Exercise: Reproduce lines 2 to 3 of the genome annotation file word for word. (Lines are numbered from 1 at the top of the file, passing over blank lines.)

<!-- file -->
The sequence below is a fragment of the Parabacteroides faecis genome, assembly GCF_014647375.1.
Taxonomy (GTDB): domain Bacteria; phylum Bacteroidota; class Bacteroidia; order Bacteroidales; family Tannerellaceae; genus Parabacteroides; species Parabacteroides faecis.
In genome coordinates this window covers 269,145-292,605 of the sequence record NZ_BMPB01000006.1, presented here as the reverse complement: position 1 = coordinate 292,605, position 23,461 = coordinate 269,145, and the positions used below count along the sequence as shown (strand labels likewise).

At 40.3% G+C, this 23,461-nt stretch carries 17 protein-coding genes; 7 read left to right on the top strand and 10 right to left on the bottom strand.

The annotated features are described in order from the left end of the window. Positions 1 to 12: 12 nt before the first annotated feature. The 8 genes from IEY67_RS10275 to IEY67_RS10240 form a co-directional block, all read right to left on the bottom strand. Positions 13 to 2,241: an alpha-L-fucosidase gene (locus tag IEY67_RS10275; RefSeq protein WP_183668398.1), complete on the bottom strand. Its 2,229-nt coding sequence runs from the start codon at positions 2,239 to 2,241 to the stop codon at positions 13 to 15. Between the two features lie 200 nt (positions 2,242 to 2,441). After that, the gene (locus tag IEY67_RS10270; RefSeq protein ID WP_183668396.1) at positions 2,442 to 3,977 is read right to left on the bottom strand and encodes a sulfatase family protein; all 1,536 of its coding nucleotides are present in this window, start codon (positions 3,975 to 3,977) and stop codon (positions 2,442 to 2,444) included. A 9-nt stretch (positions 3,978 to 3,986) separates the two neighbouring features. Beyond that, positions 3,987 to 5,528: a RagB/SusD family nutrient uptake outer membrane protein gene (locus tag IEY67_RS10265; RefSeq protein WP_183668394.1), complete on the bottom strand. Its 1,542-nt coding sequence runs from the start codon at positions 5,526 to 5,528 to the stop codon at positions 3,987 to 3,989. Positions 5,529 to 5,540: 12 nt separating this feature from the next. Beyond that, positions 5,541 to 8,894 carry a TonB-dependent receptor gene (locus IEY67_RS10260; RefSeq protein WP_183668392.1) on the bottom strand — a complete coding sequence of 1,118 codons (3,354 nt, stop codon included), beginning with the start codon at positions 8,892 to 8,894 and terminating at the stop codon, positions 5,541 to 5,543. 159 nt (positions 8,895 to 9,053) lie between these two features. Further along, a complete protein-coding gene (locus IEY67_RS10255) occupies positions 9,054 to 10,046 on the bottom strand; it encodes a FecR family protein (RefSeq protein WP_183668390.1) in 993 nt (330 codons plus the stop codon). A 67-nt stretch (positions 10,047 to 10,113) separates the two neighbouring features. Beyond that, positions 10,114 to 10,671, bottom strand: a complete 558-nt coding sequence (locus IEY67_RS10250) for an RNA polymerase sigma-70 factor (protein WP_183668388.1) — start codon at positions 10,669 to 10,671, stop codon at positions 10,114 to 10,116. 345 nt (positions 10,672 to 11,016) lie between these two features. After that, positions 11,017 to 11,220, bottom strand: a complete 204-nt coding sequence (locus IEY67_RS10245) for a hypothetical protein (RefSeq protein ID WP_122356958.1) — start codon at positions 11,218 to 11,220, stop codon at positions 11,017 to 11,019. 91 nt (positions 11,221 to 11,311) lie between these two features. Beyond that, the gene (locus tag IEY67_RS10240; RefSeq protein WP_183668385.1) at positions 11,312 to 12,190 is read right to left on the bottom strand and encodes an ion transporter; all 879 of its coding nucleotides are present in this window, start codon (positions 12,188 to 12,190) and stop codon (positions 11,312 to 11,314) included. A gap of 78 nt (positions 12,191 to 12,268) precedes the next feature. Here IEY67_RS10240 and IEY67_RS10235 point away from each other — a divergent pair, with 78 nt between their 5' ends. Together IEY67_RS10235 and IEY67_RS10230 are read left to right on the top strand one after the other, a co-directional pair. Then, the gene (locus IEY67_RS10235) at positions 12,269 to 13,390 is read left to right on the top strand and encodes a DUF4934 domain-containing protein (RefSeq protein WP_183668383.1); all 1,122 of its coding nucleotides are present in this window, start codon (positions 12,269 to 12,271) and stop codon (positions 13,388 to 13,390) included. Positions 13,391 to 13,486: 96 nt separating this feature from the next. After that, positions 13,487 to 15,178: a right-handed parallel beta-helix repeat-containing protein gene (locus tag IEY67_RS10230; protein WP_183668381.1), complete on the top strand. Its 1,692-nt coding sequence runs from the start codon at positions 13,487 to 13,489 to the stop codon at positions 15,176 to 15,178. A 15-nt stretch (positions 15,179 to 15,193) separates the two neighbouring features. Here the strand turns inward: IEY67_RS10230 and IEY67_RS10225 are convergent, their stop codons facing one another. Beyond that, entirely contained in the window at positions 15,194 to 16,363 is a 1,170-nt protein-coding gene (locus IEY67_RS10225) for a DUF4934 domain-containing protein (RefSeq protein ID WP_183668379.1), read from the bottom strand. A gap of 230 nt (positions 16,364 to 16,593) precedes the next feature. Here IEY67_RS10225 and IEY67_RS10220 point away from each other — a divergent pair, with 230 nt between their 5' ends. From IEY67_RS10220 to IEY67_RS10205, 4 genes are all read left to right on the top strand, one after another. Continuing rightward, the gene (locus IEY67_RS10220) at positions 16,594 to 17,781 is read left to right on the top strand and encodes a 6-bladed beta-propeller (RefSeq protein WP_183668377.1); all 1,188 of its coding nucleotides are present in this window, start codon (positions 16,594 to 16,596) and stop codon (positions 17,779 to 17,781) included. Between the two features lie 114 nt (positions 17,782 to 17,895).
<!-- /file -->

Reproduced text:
Taxonomy (GTDB): domain Bacteria; phylum Bacteroidota; class Bacteroidia; order Bacteroidales; family Tannerellaceae; genus Parabacteroides; species Parabacteroides faecis.
In genome coordinates this window covers 269,145-292,605 of the sequence record NZ_BMPB01000006.1, presented here as the reverse complement: position 1 = coordinate 292,605, position 23,461 = coordinate 269,145, and the positions used below count along the sequence as shown (strand labels likewise).